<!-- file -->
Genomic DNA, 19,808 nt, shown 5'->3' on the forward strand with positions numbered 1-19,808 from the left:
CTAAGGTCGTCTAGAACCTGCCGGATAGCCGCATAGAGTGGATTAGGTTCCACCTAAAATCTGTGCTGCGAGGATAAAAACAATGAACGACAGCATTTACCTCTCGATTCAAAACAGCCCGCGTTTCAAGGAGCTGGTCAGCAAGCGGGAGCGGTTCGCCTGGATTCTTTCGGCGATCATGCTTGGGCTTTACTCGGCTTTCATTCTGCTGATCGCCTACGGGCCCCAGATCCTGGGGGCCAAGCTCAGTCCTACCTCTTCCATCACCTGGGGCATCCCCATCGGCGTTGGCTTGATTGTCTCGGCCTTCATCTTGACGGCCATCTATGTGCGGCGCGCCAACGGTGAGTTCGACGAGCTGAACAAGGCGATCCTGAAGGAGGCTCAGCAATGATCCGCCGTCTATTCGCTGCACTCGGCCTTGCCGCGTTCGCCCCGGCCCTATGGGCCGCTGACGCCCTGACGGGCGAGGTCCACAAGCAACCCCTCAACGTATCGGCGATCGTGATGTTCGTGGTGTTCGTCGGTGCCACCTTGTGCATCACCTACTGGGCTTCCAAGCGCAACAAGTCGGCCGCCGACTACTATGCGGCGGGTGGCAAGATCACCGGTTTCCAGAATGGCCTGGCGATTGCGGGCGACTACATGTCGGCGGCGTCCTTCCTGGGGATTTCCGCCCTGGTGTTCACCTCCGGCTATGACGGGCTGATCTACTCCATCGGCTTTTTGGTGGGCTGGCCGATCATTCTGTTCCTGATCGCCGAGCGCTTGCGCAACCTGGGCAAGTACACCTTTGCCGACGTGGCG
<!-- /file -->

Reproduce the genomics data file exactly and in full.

Genomic DNA, 19,808 nt, shown 5'->3' on the forward strand with positions numbered 1-19,808 from the left:
CTAAGGTCGTCTAGAACCTGCCGGATAGCCGCATAGAGTGGATTAGGTTCCACCTAAAATCTGTGCTGCGAGGATAAAAACAATGAACGACAGCATTTACCTCTCGATTCAAAACAGCCCGCGTTTCAAGGAGCTGGTCAGCAAGCGGGAGCGGTTCGCCTGGATTCTTTCGGCGATCATGCTTGGGCTTTACTCGGCTTTCATTCTGCTGATCGCCTACGGGCCCCAGATCCTGGGGGCCAAGCTCAGTCCTACCTCTTCCATCACCTGGGGCATCCCCATCGGCGTTGGCTTGATTGTCTCGGCCTTCATCTTGACGGCCATCTATGTGCGGCGCGCCAACGGTGAGTTCGACGAGCTGAACAAGGCGATCCTGAAGGAGGCTCAGCAATGATCCGCCGTCTATTCGCTGCACTCGGCCTTGCCGCGTTCGCCCCGGCCCTATGGGCCGCTGACGCCCTGACGGGCGAGGTCCACAAGCAACCCCTCAACGTATCGGCGATCGTGATGTTCGTGGTGTTCGTCGGTGCCACCTTGTGCATCACCTACTGGGCTTCCAAGCGCAACAAGTCGGCCGCCGACTACTATGCGGCGGGTGGCAAGATCACCGGTTTCCAGAATGGCCTGGCGATTGCGGGCGACTACATGTCGGCGGCGTCCTTCCTGGGGATTTCCGCCCTGGTGTTCACCTCCGGCTATGACGGGCTGATCTACTCCATCGGCTTTTTGGTGGGCTGGCCGATCATTCTGTTCCTGATCGCCGAGCGCTTGCGCAACCTGGGCAAGTACACCTTTGCCGACGTGGCG